Roddy Layton resigned late last week as Diamond Ranch High School varsity football head coach as accusations swirl that the Panthers coaching staff hacked into rival Diamond Bar’s Hudl account to obtain important scouting information during the week of their game, which was played on Oct. 18, 2013.
Layton said his resignation is not related to a letter obtained by this publication and sent to the CIF-Southern Section last week by Diamond Bar that alleges Diamond Ranch coaches obtained Diamond Bar’s account information on Hudl and used video archives and notes to help prepare for the game.
Diamond Ranch won the game 34-20, but the night was marred by a benches-clearing brawl that led to the suspensions of several players from both teams. Diamond Bar forfeited its following game because it could not field a team. Diamond Ranch went on to win the league with a perfect 6-0 record.
CIF informed Diamond Bar that the hacking accusations are a league matter. Hacienda League principals are expected to discuss the situation in a regularly scheduled meeting this week.
In the letter, Diamond Bar documents a steep rise in clicks or hits on its Hudl page the week of the game. Hudl.com has become a popular resource for coaches who can store game video, practice video and notes used for game preparation. According to the letter, a former Diamond Ranch coach came forward to Ryan Maine, Diamond Bar’s head coach at the time, about the hacking.
Diamond Bar’s account information was allegedly leaked by a varsity football player who gave it to a Diamond Ranch junior varsity player, who then forwarded it to Layton. After hearing the allegations, Maine and Diamond Bar athletic director Kurt Davies contacted Hudl to obtain a usage report for their team account during the week of the game.
Hudl’s response was included in the letter obtained by this publication and showed that its system had received 26 separate log-ins from a particular user ID during the week of the game compared to an average of six log-ins from that same user ID during all other weeks.
Layton had a record of 48-47 in eight seasons. He guided Diamond Ranch to back-to-back CIF Southeast Division championship game appearances in 2008-09. Diamond Ranch won the Hacienda League last season and shared the title in 2012.
Rumors flew last week about Layton’s resignation. When contacted on Thursday afternoon, Layton informed this publication that he was still the head coach. Layton resigned on Friday afternoon and sent a email out to player’s parents but didn’t go into detail about reasons for his departure.
Layton played for Ganesha High and later enjoyed a college career at USC. He was an assistant coach at Mount San Antonio College before becoming the head coach at Diamond Ranch. The Panthers were scheduled to participate in Saturday’s Charter Oak Spring Passing Showcase but were a late scratch.
Temple City High School will turn to Rob Castaneda in hopes of recharging its once-proud football program.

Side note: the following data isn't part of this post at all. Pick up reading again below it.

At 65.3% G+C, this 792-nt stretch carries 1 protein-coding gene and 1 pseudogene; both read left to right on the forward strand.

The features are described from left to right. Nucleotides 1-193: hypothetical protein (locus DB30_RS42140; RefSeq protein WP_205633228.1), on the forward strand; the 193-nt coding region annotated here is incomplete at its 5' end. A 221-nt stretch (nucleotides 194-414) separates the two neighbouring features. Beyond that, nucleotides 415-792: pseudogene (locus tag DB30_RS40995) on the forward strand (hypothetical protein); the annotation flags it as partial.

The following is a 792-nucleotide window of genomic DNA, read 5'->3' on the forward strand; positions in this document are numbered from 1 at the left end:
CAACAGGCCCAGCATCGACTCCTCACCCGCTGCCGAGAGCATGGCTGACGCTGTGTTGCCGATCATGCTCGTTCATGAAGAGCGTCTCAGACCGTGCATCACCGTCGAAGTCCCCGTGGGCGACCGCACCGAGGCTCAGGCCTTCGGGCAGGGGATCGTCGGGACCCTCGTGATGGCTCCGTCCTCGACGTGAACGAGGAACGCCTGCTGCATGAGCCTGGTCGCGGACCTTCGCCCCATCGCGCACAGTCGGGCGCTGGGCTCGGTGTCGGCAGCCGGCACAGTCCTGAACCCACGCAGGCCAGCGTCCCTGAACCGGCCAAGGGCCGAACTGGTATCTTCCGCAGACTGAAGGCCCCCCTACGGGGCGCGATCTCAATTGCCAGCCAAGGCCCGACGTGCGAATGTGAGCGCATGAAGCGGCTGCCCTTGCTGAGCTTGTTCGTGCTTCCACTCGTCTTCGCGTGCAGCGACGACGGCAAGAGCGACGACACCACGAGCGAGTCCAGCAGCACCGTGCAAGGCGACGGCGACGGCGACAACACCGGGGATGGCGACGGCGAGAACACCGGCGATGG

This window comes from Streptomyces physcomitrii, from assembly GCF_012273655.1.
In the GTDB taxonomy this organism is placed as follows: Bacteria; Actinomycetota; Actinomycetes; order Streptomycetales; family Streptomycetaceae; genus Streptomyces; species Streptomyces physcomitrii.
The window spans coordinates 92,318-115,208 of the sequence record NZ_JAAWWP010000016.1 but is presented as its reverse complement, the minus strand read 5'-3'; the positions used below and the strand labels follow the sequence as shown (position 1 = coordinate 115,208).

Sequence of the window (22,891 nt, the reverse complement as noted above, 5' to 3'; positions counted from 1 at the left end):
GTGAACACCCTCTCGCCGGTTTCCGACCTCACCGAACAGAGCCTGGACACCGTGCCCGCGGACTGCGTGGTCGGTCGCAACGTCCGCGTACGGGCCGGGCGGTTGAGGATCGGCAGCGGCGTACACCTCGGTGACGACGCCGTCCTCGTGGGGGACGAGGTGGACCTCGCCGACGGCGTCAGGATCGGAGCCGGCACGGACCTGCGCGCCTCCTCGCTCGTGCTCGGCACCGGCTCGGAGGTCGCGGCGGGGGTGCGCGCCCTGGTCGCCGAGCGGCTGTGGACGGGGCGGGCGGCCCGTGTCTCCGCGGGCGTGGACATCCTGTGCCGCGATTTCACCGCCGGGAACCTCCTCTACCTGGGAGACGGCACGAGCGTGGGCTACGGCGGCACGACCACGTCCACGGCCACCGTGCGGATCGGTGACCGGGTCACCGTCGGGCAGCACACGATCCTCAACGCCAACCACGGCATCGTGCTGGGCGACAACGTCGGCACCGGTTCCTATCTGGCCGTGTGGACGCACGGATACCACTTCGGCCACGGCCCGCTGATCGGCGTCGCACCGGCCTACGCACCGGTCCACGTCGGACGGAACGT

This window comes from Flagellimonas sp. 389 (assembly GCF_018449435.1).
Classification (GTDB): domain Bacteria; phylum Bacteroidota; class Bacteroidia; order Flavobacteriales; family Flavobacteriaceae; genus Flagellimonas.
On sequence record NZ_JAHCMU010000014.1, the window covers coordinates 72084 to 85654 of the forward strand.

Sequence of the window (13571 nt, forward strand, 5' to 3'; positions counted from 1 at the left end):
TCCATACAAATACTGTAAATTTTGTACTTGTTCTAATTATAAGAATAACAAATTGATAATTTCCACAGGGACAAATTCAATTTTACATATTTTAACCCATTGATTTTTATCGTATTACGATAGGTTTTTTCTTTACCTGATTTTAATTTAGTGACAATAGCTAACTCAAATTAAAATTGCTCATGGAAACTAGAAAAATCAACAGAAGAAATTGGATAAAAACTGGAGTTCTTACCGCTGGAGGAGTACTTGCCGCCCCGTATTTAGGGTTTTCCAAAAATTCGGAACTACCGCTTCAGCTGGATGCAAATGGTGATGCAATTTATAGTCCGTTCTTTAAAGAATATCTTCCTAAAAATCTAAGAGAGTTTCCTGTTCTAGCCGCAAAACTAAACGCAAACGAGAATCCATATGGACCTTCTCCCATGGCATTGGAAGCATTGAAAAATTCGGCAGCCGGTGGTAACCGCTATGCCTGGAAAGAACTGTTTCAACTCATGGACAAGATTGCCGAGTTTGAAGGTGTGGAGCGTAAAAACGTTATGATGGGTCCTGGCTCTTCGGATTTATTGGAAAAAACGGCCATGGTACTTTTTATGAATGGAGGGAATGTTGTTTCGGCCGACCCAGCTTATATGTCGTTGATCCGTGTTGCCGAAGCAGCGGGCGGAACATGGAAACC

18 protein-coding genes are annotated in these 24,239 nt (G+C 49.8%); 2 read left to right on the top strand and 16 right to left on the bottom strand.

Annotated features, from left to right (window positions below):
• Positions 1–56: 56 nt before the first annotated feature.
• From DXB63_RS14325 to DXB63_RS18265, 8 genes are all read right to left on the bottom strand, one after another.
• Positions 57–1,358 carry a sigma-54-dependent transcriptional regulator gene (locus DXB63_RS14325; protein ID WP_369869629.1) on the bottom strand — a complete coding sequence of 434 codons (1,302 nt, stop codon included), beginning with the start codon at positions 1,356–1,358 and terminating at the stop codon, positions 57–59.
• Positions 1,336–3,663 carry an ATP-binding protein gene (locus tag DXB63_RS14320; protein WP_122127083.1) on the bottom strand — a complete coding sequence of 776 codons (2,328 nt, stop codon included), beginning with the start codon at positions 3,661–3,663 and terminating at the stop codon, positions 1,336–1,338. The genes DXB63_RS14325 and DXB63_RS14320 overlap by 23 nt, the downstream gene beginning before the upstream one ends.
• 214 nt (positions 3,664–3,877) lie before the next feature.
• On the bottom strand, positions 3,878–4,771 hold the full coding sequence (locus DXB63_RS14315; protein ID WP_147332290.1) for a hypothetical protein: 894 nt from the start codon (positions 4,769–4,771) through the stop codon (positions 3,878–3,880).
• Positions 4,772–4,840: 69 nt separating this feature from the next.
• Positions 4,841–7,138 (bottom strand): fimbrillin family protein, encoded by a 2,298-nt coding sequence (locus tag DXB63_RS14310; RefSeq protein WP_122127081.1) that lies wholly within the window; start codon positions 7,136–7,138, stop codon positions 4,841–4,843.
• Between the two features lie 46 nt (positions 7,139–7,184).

Castaneda is the Rams new varsity football head coach after spending the past four seasons at tiny Ribet Academy in Glassell Park. He replaces Mike McFarland, who resigned this offseason after four years and a 13-29 record.
“For me, it’s a dream job,” Castaneda said. “My brother played there in 1996 and my boys played their first Pop Warner game ever there. It has some sentimental value. I’m really pleased that they felt I could get the program going in the right direction and I’m honored the administration gave me a shot.”
Temple City hasn’t had a winning record since 2009 when it went 5-4-1. Playoff victories have also been few and far between for a school that was once an area power and won seven CIF championships in the 1970s.
Beside Ribet Academy, Castaneda has had recent head coach stints at La Verne Lutheran and Western Christian. He is confident he can rejuvenate interest in Temple City’s football program among the school’s would-be athletes and feels that having over 70 players at his first team meeting is a positive first step.
“I think what happens is a lot of people go in there expecting to struggle right off the bat,” Castaneda said. “That’s all I’ve heard from everybody. I’ve heard from equipment managers, coaches and family members of the players that they just don’t have the size or the numbers or what have you.
“For us, we’re used to working with smaller numbers and smaller kids and getting the best out of them. We coach a certain style. We know we’re going to be smaller so we’re going to have to do things different.”
Area fans may remember Castaneda’s sons as standout football players at Los Altos in the mid-2000s. After starting their careers at Bishop Amat, both Matt and Tim Castaneda transferred to Los Altos and had success under then head coach Greg Gano.
Castaneda expects to have both his sons on his staff at Temple City, with Matt being the offensive coordinator and Tim possibly as the junior varsity head coach. Castaneda also plans to retain member of last year’s staff as well.
Charter Oak, which is breaking in two new quarterbacks and several other key skill position players advanced all the way to the finals of its Spring Passing Showcase on Saturday.